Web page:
This past June, the Criterion Collection unveiled their September line-up, revealing their plans to release another film from Krzysztof Kieślowski. Previously available on DVD from Kino, Kieślowski’s 1981 film: Blind Chance, is now available to purchase from Criterion on DVD and Blu-ray, and is availalble to download from their iTunes channel.
Before he stunned the cinematic world with the epic series The Decalogue and the Three Colors trilogy, the great Polish filmmaker Krzysztof Kieślowski made his first work of metaphysical genius, Blind Chance, a compelling drama about the difficulty of reconciling political ideals with personal happiness.
I’ve rounded up a handful of reviews of the Blu-ray release, from a few of my favorite sites.
It will be very interesting to see which of the other films from Kieślowski, the Criterion Collection releases next.
Blu-ray.com (Svet Atanasov)
The film looks strikingly healthy. When there is an abundance of natural light the visuals are very impressive, boasting clarity, depth and fluidity that only a very recent 4K scan could produce. Image stability is also terrific. Grain is evenly distributed and beautifully resolved. Also, there are absolutely no traces of compromising sharpening adjustments.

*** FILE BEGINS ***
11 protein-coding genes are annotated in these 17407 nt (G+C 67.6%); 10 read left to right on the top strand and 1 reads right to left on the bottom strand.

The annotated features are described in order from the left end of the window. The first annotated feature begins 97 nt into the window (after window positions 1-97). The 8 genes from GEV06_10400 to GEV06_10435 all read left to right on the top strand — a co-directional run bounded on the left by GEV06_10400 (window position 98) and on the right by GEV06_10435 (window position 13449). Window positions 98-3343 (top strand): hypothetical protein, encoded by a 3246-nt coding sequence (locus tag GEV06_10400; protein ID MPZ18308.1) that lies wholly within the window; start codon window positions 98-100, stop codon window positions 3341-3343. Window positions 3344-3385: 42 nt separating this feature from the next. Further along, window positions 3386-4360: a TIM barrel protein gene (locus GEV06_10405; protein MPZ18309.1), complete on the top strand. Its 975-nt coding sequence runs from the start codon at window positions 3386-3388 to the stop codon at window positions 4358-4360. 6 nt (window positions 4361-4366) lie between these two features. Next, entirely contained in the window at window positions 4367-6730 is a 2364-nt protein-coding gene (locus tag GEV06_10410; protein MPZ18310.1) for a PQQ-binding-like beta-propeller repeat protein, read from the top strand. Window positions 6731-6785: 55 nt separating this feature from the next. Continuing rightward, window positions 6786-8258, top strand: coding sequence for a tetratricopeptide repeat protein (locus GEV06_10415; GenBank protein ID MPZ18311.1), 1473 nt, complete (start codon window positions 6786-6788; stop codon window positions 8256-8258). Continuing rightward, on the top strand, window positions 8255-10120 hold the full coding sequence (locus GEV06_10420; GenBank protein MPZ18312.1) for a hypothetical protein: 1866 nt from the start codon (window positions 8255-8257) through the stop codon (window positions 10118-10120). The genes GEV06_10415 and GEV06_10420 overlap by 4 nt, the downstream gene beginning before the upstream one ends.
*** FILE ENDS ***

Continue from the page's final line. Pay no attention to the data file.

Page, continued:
Cinema Retro (Raymond Benson)
Blind Chance is recommended for discerning cinema enthusiasts looking for a little European history, intelligence, and artful filmmaking.
Criterion Forum (Chris Galloway)
It’s a bit underwhelming that the supplements are as slim as they are, especially at the pricier $39.95 (which admittedly seems to be now the norm for Criterion). Still, the presentation is fantastic, making this release a must for admirers of the film and its director.
DVD Beaver (Gary Tooze)
Seeing the new Criterion, uncensored, Blu-ray (described as a new, restored 4K digital transfer of the original uncensored film, approved by cinematographer Krzysztof Pakulski and the 1981 version with censored segments restored) was like seeing the film for the first time – especially when compared with the old Kino DVD.
DVD Talk (Matt Hinrichs)
Not as accomplished as the auteur’s Three Colors trilogy, it’s still a fascinating work suffused with the director’s spirituality and inquisitiveness. Those unfamiliar with this movie’s tangled history or political backdrop (filmed in 1981 during the Solidarity movement; suppressed by the Communists until 1987) will find Criterion’s supplements helpful.
The Mookse and Gripes (Trevor Berrett)
It’s a breath of fresh air to watch a film like this that does not lapse into pure gimmickry. It doesn’t just have someone who in one scenario catches an early train to discovery her husband’s duplicity and in another misses it and continues on in the relationship oblivious.